937. The Flood, by James Richardson (from "Under Water")

So even having heard the news, I stayed
by the bay window, page unturning,
as the water rose, as it was growing
unsuddenly out of the air, like evening,
wetless, exactly body temperature,
and with such slight adjustment, breathable,
that only my slowing hands showed it was there.

Like your Listen! as it branches up a stairwell,
or your voice at a question's end, it rose.
With a faint jangle of hangers, closets were emptied,
with a soft shuddering, the drawers,
and the walls subsiding and the lapse of doors
were an old song played back too slowly,
the I and love now moaning youuu and ohhh.

And I heard (because sound travels under water)
the dinner mutter of my neighbors,
untroubled, nothing about the water,
though there passed from left to right across my window
what must have been their furniture,
and to the glass loomed momentarily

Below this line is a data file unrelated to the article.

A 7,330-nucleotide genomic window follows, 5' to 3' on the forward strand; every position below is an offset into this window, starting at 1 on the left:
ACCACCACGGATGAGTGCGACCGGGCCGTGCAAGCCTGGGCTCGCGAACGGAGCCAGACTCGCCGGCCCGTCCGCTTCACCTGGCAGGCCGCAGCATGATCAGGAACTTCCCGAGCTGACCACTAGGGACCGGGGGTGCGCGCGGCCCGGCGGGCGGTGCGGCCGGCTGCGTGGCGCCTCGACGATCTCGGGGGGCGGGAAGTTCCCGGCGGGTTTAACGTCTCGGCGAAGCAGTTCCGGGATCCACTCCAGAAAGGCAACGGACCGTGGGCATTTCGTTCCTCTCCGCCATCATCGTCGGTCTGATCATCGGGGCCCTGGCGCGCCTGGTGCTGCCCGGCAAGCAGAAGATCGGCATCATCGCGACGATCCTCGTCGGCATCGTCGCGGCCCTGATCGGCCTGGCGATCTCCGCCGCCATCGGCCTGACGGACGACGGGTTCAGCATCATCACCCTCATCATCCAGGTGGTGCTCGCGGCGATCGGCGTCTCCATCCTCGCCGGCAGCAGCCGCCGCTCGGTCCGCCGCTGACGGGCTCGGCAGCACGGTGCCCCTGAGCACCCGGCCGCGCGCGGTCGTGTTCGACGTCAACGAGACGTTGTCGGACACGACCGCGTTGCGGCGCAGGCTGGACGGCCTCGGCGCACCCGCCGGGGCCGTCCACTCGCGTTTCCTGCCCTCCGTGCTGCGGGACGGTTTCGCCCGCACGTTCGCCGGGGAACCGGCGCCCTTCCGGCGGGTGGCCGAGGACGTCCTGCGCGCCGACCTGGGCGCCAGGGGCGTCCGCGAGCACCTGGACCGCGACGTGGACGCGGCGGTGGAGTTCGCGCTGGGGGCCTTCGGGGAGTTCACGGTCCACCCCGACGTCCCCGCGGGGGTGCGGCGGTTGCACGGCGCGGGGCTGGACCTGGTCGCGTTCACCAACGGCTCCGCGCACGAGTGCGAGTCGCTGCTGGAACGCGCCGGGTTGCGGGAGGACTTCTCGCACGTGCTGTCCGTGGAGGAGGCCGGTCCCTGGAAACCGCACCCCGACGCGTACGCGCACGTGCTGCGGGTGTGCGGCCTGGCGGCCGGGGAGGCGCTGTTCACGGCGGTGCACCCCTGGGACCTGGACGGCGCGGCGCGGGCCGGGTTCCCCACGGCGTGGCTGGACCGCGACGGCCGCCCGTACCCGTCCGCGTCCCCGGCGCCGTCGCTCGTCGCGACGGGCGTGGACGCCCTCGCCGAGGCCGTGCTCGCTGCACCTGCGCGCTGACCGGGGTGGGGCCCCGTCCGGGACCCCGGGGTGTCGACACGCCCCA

and open-mouthed one or the other of their daughters.

Swallows, without a wingbeat, pour through evening
slowly as floaters dimly behind my gaze,
the phone rings, ember-slow, and streetlamps,
slowly as dragged-on cigarettes, grow strong.
The luster of eyes is an hour rising or draining,
and lightning of revelation, when it comes,
is a hand passing slowly down my face.

A glass of daffodils (for spring is floodtime)
at these depths is a blowless yellow gale,
the piano, in a haze of keys, faint savor.
Reach of my arms for reachlessness,
bay of my gaze now lessening in blue,
and all I have called my body: held notes failing,
as if I were being remembered, but vaguely.

Source: Interglacial: New and Selected Poems & Aphorisms

No comments:

Post a Comment